improperly afforded only “some weight” to Dr. Lin’s opinion.
Plaintiff’s actual objection is to the ALJ’s failure to adopt
certain aspects of Dr. Lin’s report, namely, the statements that
Plaintiff could not make appropriate decisions, relate adequately
with others or deal appropriately with stress. See T.320-21. Dr.
Lin’s statement that Plaintiff cannot relate adequately with others
appears to be based more on Plaintiff’s subjective description of
his symptoms rather than the doctor’s clinical observations; Dr.
Lin observed during the examination that Plaintiff’s “demeanor was
cooperative,” he made “appropriate” eye contact, and his “[m]anner
of relating was adequate.” T.319. Moreover, as the ALJ noted,
Plaintiff’s mental status examinations by his treatment providers
were “largely normal” insofar as he displayed a “cooperative”
judgment. Even when Plaintiff was noted to have an “angry” or
“mildly angry” mood, he nevertheless was “cooperative,” with an
“appropriate” affect, “good” eye contact, “appropriate” behavior,
“calm” motor activity, “appropriate” speech, “logical” thought
processes, “goal directed” thought content, and “intact” short- and
long-term memory. E.g., T.311.
Relatedly, Plaintiff argues that the ALJ failed to adopt Dr.
Apacible’s opinion that Plaintiff can perform a job “not working
closely with others.” The ALJ found that Dr. Apacible “overstate[d]
the extent to which the claimant would have problems working with
co-workers and the public.” T.27. Looking at the more specific
underlying findings regarding Plaintiff’s social functioning, Dr.
assessment. While Dr. Apacible opined that Plaintiff’s ability to
accept instructions and respond appropriately to criticism from
supervisors and to get along with coworkers or peers without
abilities to interact appropriately with the general public, to ask
simple questions or request assistance, and maintain socially
appropriate behavior were “[n]ot significantly limited.” T.73-74.
“Although the ALJ’s conclusion may not perfectly correspond
with any of the opinions of medical sources cited in his decision,
he was entitled to weigh all of the evidence available to make an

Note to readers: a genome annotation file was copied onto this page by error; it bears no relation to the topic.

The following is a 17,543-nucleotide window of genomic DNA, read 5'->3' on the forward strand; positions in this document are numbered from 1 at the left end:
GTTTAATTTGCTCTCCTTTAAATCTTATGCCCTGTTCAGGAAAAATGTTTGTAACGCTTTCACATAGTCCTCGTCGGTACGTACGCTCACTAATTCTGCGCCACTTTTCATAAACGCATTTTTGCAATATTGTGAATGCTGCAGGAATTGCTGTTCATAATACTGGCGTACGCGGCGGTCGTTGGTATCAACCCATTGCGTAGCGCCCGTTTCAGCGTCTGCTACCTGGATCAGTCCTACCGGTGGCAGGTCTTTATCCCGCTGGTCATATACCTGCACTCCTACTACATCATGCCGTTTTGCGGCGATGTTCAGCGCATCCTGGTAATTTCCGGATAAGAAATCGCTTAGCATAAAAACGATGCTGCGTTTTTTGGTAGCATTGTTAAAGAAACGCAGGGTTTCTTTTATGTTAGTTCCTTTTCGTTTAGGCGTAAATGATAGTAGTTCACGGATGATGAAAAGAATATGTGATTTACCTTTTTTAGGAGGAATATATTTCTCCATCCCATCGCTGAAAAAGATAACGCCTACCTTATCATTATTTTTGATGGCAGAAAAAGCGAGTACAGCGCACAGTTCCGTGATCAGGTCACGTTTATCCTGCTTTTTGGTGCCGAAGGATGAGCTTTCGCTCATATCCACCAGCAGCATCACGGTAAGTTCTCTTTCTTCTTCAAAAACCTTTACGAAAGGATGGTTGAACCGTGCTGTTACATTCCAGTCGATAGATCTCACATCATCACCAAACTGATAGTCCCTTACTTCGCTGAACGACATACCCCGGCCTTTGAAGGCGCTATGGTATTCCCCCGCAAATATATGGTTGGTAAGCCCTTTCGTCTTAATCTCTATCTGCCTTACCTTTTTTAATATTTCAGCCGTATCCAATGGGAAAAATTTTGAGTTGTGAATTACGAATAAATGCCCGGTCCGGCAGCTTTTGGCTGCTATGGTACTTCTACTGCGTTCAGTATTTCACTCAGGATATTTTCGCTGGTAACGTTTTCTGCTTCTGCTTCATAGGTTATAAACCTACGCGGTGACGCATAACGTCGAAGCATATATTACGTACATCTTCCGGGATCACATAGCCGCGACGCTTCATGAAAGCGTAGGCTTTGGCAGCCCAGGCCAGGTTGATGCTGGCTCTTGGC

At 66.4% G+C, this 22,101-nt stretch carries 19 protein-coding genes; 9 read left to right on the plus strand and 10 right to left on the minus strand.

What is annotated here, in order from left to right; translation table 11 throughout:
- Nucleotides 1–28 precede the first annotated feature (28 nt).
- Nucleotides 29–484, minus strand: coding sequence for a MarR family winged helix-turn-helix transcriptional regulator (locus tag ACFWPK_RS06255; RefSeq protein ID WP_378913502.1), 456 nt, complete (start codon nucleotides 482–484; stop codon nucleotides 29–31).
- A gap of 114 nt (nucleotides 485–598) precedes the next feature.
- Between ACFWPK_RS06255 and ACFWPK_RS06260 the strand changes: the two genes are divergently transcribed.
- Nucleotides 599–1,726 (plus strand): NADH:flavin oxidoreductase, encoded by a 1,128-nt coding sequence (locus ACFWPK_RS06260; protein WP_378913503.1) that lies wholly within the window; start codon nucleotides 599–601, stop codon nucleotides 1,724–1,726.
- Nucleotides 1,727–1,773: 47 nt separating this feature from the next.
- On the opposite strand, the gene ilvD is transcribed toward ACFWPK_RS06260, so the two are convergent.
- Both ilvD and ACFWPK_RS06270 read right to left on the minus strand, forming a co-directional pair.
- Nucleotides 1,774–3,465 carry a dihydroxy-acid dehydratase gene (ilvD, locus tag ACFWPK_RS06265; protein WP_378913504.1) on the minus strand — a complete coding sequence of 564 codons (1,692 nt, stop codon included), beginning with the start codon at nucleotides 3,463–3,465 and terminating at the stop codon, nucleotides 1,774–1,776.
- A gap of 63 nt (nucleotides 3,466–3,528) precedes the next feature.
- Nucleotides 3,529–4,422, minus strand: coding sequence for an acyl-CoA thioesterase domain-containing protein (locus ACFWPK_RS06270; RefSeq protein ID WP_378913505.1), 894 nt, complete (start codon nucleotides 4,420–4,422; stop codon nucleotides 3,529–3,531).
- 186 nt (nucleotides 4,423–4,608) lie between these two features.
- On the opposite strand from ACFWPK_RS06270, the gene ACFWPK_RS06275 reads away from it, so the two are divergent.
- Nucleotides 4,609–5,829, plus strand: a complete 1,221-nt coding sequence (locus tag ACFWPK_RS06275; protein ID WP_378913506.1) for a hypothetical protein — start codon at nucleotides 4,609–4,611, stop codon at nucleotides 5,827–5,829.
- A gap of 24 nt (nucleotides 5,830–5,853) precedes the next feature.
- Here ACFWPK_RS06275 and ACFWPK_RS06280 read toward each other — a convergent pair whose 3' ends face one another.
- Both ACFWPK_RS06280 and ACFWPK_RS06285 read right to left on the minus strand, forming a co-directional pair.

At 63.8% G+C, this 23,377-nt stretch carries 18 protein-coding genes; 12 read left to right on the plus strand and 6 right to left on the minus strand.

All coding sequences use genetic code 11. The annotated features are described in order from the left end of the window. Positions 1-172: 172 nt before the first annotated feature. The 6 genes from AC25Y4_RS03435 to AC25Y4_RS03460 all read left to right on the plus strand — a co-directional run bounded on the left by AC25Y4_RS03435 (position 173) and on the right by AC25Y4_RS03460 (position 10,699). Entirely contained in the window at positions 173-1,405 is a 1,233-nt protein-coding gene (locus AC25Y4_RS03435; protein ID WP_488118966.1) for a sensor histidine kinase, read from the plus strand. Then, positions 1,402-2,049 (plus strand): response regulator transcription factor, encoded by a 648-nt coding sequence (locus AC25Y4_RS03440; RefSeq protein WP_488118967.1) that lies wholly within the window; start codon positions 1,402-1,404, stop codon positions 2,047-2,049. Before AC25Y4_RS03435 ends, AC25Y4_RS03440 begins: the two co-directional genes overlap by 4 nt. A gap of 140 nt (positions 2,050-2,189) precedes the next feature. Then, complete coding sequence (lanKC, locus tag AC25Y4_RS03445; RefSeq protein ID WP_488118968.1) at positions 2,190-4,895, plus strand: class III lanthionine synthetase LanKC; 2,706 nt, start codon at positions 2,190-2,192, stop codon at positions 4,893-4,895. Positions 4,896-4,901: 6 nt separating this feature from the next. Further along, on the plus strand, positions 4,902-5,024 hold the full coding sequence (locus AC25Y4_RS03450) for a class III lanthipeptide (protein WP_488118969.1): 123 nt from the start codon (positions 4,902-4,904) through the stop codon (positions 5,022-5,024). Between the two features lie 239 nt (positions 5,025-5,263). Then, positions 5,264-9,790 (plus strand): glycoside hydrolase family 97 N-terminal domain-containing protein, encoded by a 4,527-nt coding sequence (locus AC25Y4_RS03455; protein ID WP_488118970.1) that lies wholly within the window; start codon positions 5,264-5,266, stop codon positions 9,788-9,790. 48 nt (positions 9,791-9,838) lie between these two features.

RFC finding that was consistent with the record as a whole.” Matta
v. Astrue, 508 F. App’x 53, 56 (2d Cir. 2013) (unpublished opn.)
(citing Richardson v. Perales, 402 U.S. 389, 399 (1971) (“We
conflicting medical evidence. The trier of fact has the duty to
resolve that conflict.”)). All of Plaintiff’s arguments focus on
the substantiality of the evidence supporting the ALJ’s decision.
However, as the Second Circuit has explained, “whether there is
substantial evidence supporting the [claimant]’s view is not the
substantial evidence supports the ALJ’s decision.”
Bonet ex rel.
T.B. v. Colvin, 523 F. App’x 58, 59 (2d Cir. 2013) (summary order)
(citation omitted). After examining the present record in light of
the highly deferential standard of review that governs factual
therefore it must be affirmed. See Selian v. Astrue, 708 F.3d 409,
417 (2d Cir. 2013) (“If there is substantial evidence to support
the [agency’s] determination, it must be upheld.”).
For the foregoing reasons, Plaintiff’s Motion for Judgment on
the Pleadings is denied, Defendant’s Motion for Judgment on the
Pleadings is granted, and the Commissioner’s decision is affirmed.
The Clerk of the Court is directed to close this case.
s/ Michael A. Telesca
HON. MICHAEL A. TELESCA
United States District Judge
October 5, 2016
Rochester, New York.
Disclaimer: Justia Dockets & Filings provides public litigation records from the federal appellate and district courts. These filings and docket sheets should not be considered findings of fact or liability, nor do they necessarily reflect the view of Justia.
Why Is My Information Online?